Many electrical engineering applications such as motors and generators use permanent magnets which approximately account for 45% of their electricity consumption. The conventional magnets in use have a maximum field of around 1.5-2 T. High performance superconducting materials such as REBCO have facilitated the development of superconducting magnets. Superconducting bulk magnets and stacks of tapes have already demonstrated the extraordinary potential to trap magnetic fields of very high order with very compact sizes. This has significantly increased the efficiency of rotating machines and improved power/torque density, while having low synchronous reactance with large overloading capacity, high transient stability with low noise and harmonic content with the additional cost of cooling. This thesis focuses on a new type of superconducting magnet which uses superconducting tape as the field source. The most significant limiting factor for superconducting magnets is their size.;This new superconducting magnet has made possible the development of HTS magnets with flexible sizes by splitting the 2G HTS tapes to form the persistent current rings. By stacking HTS closed loop rings into a compact magnet, our HTS ring magnet has been proven to generate a trapped magnetic field higher than 5 T. The main advantage of the new magnet compared to existing trapped field HTS magnets is that the magnetic field lies parallel to the ab plane of the HTS, leading to higher critical currents in the same magnetic field. This thesis reports our key findings so far. Two different stacking configuration magnet samples were tested using the field cooling magnetization at 25 K and 4.2 K, with magnet diameter 90 mm and 150 mm, respectively. Over 4.6 T of the trapped field has been reported by using Super Power tapes with a field cooling process at 25 K, which is the highest field trapped in the ring magnets for first configuration. A new stacking design was proposed to improve magnetic field distribution within the magnet and has the potential to trap more magnetic field with the estimated trap field of 9.4 T at 4.2 K. A three dimensional model was developed to simulate the performance of the ring magnets, and good agreements between experiment and simulation have been achieved. The new HTS permanent magnet with improved field homogenisation and large diameter is promising for medical imaging applications, as well as propulsion applications.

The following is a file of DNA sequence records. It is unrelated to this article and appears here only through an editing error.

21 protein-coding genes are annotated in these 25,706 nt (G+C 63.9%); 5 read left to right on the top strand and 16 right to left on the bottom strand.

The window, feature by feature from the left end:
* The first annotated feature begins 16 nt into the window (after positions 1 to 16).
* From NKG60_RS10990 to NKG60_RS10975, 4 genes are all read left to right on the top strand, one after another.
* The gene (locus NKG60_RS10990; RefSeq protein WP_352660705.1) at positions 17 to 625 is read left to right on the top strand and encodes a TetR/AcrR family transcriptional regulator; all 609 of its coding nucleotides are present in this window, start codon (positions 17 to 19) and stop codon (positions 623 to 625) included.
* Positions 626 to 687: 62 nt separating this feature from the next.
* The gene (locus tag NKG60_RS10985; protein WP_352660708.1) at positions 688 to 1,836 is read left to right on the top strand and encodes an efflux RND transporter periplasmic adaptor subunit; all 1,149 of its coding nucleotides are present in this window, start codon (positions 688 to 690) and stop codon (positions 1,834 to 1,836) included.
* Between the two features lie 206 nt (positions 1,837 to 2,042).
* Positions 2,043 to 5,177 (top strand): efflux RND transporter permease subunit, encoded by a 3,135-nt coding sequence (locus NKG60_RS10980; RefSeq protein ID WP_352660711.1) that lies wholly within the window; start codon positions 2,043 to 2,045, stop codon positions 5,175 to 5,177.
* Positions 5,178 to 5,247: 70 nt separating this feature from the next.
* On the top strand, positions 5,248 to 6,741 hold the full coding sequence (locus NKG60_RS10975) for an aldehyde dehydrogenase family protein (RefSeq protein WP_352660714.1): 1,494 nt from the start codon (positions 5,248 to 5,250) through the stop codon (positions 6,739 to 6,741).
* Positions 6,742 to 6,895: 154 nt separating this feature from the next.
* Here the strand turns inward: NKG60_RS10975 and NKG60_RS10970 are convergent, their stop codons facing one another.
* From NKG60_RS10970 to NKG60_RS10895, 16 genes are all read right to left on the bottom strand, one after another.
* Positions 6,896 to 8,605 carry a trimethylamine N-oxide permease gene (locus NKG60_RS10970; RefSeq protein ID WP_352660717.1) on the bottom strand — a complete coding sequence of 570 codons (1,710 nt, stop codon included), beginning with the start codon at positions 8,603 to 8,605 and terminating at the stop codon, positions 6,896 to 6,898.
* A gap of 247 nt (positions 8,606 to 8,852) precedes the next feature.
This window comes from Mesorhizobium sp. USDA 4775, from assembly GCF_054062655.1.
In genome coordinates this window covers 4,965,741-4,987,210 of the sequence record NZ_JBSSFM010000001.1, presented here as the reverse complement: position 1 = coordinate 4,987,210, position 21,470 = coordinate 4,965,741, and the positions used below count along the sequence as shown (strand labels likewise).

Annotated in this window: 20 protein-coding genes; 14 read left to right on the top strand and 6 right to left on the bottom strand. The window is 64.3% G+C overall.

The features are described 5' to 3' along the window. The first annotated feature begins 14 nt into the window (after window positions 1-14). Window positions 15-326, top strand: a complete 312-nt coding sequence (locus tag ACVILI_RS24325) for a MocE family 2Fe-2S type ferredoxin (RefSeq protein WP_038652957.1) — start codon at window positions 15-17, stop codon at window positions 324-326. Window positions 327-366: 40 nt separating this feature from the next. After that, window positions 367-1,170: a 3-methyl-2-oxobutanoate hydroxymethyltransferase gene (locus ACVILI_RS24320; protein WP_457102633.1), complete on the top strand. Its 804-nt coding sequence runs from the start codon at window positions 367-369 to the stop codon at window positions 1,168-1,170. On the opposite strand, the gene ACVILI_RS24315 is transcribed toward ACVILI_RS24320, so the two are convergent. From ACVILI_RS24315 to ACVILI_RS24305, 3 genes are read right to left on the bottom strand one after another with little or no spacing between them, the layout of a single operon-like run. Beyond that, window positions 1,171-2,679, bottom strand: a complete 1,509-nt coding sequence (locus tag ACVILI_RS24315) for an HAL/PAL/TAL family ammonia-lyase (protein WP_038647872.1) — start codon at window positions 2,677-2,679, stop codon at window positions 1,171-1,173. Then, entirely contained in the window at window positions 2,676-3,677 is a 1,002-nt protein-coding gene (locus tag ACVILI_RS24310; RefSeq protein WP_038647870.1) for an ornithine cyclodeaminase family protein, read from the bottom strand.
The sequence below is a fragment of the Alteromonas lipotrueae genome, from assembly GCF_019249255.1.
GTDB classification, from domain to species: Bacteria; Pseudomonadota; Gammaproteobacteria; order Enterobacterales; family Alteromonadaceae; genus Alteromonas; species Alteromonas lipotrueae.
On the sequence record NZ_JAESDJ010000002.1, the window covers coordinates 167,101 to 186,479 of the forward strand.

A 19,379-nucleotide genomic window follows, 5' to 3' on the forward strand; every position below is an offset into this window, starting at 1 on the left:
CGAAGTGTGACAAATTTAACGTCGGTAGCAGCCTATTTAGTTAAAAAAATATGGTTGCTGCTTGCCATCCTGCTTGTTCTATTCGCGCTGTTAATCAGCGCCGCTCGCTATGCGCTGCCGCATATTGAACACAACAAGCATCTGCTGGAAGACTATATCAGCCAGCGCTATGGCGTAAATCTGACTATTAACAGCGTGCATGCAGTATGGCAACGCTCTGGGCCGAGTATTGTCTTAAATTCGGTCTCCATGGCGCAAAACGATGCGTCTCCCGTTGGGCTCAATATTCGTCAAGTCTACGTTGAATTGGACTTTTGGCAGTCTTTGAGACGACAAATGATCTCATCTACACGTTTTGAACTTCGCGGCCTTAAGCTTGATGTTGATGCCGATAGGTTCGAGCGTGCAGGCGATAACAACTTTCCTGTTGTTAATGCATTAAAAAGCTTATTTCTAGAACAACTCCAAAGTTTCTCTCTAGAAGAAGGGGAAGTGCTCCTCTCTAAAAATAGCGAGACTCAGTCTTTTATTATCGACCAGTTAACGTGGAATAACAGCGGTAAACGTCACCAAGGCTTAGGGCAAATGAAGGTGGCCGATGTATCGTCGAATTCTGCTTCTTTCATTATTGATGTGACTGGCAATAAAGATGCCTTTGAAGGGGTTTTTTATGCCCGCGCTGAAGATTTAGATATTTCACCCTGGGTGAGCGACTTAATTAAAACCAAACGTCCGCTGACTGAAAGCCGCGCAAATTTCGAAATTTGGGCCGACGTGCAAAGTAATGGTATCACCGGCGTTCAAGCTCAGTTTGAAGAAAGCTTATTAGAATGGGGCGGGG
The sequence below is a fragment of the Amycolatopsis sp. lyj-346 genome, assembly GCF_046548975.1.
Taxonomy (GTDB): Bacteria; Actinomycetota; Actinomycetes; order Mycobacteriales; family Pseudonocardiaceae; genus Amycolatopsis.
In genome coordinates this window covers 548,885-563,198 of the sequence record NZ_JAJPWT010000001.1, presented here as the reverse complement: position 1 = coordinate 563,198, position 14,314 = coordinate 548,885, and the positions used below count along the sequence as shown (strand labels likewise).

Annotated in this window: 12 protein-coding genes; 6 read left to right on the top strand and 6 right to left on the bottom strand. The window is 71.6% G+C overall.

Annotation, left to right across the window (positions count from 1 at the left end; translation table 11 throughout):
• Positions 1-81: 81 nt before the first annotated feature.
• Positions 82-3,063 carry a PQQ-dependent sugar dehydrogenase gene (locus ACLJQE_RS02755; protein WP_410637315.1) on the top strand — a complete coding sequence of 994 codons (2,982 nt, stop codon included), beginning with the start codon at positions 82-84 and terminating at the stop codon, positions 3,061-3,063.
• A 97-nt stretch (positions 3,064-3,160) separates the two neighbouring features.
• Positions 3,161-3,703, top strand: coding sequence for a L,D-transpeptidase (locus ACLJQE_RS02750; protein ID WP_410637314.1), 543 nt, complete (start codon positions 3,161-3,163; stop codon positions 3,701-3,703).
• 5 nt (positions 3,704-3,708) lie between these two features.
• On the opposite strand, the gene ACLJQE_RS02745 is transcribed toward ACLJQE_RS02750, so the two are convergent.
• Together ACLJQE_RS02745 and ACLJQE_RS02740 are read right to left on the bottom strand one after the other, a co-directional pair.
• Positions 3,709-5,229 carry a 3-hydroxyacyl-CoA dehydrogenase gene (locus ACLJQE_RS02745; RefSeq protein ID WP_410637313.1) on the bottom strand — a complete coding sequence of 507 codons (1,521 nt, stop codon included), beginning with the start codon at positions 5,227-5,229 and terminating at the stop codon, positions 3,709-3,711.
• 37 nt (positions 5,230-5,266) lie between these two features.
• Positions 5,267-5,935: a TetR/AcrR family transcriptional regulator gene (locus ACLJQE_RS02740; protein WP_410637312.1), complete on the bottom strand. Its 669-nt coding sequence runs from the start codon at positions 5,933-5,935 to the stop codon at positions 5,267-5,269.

|Date of Award||14 Dec 2020|
- University Of Strathclyde
|Sponsors||University of Strathclyde|
|Supervisor||Min Zhang (Supervisor) & Graeme Burt (Supervisor)|